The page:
This is the Chi Pat list of Colin Conroy, a visiting birder:
"I have done two lists as there are two very different habitats:- proper forest which I visited for one morning (most of which was spent on a boat trip up a tributary of the main river), and the more open, scrubby/secondary area around the village of Chi Phat (a roughly circular area about 13km in diameter, easily visible from Google Earth).
The first list seems fairly short - mainly this is because I couldn't ID a lot of calls that I heard and lots of small stuff was zipping across the river, never to be seen again.
List 1: Forest proper - (mostly in the order I saw them) visited on 16th March 2013, am
Greater Racket-tailed Drongo
Asian Palm Swift
Wreathed Hornbill (pair seen - another hornbill seen later was not identified)
Crimson Sunbird - 1
Vernal Hanging Parrot
Black and Red Broadbill (1 male seen perched on a post in river)
Black-naped Oriole (1 yellow oriole seen presumed to be this species)
Chestnut-winged Cuckoo (1 adult seen very well in bushed on riverbank)
Pompadour Green Pigeon (1 seen - only this species seemed to fit)
Blue-bearded Bee-eater (1 seen very well, twice)
Crested Serpent Eagle 1 (identified later after discussion with birders resident in Cambodia)
Dollarbird (1 seen well, several others glimpsed)
Black-capped Kingfisher 1
Green Imperial Pigeon (several seen in flight)
List 2 Rest of Chi Phat area 15th-17th March 2013
Oriental Pied Hornbill 1
Great Hornbill 1 - Both Hornbills seen flying overhead, from moving motorcycle, and without bins, on journey from Andong Teuk to Chi Phat on the 15th March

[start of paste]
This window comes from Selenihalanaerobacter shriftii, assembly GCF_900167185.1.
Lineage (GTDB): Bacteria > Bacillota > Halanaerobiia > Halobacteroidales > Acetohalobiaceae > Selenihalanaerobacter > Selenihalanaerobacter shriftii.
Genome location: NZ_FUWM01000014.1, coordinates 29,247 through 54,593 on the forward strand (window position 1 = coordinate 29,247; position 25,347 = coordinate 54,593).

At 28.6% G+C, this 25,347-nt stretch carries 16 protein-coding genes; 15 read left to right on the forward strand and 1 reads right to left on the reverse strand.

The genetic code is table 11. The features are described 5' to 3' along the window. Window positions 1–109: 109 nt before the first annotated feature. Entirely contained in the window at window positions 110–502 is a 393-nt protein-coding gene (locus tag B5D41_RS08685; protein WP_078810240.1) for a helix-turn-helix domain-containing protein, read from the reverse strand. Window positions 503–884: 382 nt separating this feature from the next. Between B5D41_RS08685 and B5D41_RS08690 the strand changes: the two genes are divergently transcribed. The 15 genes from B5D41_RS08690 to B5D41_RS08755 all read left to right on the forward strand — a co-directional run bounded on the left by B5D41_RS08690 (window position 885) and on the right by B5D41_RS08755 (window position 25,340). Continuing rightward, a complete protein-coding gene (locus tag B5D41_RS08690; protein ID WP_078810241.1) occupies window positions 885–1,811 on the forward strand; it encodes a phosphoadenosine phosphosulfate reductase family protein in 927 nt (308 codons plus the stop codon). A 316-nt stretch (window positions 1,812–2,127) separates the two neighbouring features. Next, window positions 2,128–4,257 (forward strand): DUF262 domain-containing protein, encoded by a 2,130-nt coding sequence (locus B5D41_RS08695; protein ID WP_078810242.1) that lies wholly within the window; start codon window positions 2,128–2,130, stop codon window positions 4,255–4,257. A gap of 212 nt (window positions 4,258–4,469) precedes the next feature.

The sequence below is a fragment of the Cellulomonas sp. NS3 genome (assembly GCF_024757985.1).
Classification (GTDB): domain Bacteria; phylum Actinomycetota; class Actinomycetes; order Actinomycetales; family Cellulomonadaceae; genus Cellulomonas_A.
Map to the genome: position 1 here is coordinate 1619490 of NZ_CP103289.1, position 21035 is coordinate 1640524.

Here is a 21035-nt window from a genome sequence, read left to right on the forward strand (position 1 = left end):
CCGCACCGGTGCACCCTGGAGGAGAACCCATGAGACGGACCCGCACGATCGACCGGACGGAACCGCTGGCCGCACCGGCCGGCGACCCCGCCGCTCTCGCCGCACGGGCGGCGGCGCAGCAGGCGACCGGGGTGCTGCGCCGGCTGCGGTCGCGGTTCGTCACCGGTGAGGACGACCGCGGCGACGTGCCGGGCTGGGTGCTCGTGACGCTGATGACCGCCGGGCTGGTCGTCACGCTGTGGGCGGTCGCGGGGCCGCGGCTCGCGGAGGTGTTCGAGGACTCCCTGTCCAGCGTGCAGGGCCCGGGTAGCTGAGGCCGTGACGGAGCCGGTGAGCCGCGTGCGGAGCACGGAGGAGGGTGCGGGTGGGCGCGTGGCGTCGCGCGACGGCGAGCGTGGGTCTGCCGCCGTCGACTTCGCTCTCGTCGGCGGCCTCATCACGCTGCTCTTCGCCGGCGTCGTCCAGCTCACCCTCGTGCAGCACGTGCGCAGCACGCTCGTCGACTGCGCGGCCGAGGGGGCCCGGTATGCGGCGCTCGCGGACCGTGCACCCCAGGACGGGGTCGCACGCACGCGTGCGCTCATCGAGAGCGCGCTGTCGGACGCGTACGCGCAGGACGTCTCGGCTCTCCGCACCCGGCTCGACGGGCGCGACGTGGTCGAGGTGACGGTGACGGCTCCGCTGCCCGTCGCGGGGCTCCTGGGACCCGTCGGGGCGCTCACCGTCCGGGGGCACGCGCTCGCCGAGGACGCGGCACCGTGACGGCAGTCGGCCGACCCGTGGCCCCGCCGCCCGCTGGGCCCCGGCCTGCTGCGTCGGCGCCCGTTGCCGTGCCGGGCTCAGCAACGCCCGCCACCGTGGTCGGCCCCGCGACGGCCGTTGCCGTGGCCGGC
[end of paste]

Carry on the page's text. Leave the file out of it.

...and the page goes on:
Asian Brown Flycatcher
Brown-backed Needletail (3 seen very well skimming low over water and drinking)
Asian Palm Swift
Common IoraWhite-rumped Shama.
Regarding Chi Phat - I would definitely recommend a longer visit there, with a couple of days spent in the forest (they do treks of various lengths and would probably be willing to do tailor-made treks). The set-up is pretty good (and cheap), and very well integrated into the local community, but it is mainly geared towards back-packers rather than birders - I couldn't find anything out about birds there from the internet before I went, and very little of any sort on the internet (their website has some pics of hornbills on but some are still incorrectly labelled despite me telling them about it a few months ago), so I was surprised to find quite a lot of back-packers there, and even more surprised to learn that it gets a good write up in the Lonely Planet Guide, and is in Lonely Planet's top ten ecotourism sites in the world. They really need to do some bird ID training for local guides and to have some lists up of species that can be seen (even once I was there no-one could really tell me what birds I might see, apart from 'hornbills and Silver Oriole')."